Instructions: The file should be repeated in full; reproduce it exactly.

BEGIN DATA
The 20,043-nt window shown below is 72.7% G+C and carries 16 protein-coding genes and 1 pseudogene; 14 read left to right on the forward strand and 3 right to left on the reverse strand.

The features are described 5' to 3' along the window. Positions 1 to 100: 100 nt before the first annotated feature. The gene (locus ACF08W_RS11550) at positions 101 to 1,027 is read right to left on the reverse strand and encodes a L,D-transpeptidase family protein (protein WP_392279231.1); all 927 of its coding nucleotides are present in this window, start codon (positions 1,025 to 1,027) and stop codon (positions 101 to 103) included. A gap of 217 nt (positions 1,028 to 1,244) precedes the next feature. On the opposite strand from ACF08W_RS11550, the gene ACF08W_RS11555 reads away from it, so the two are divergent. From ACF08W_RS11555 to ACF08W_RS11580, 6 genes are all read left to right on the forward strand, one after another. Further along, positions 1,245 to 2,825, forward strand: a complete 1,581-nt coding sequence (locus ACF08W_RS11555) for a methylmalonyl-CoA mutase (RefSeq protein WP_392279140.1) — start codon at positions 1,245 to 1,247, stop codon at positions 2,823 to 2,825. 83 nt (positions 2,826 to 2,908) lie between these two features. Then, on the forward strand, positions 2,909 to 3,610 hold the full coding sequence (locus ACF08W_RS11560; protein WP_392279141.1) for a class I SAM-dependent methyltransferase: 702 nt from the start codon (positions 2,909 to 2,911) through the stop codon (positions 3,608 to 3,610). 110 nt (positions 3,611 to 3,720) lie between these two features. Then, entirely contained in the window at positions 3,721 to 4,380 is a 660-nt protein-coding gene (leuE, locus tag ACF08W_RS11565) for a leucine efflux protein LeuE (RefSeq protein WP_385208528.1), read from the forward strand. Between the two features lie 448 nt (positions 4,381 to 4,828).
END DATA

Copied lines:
The 20,043-nt window shown below is 72.7% G+C and carries 16 protein-coding genes and 1 pseudogene; 14 read left to right on the forward strand and 3 right to left on the reverse strand.

The features are described 5' to 3' along the window. Positions 1 to 100: 100 nt before the first annotated feature. The gene (locus ACF08W_RS11550) at positions 101 to 1,027 is read right to left on the reverse strand and encodes a L,D-transpeptidase family protein (protein WP_392279231.1); all 927 of its coding nucleotides are present in this window, start codon (positions 1,025 to 1,027) and stop codon (positions 101 to 103) included. A gap of 217 nt (positions 1,028 to 1,244) precedes the next feature. On the opposite strand from ACF08W_RS11550, the gene ACF08W_RS11555 reads away from it, so the two are divergent. From ACF08W_RS11555 to ACF08W_RS11580, 6 genes are all read left to right on the forward strand, one after another. Further along, positions 1,245 to 2,825, forward strand: a complete 1,581-nt coding sequence (locus ACF08W_RS11555) for a methylmalonyl-CoA mutase (RefSeq protein WP_392279140.1) — start codon at positions 1,245 to 1,247, stop codon at positions 2,823 to 2,825. 83 nt (positions 2,826 to 2,908) lie between these two features. Then, on the forward strand, positions 2,909 to 3,610 hold the full coding sequence (locus ACF08W_RS11560; protein WP_392279141.1) for a class I SAM-dependent methyltransferase: 702 nt from the start codon (positions 2,909 to 2,911) through the stop codon (positions 3,608 to 3,610). 110 nt (positions 3,611 to 3,720) lie between these two features. Then, entirely contained in the window at positions 3,721 to 4,380 is a 660-nt protein-coding gene (leuE, locus tag ACF08W_RS11565) for a leucine efflux protein LeuE (RefSeq protein WP_385208528.1), read from the forward strand. Between the two features lie 448 nt (positions 4,381 to 4,828).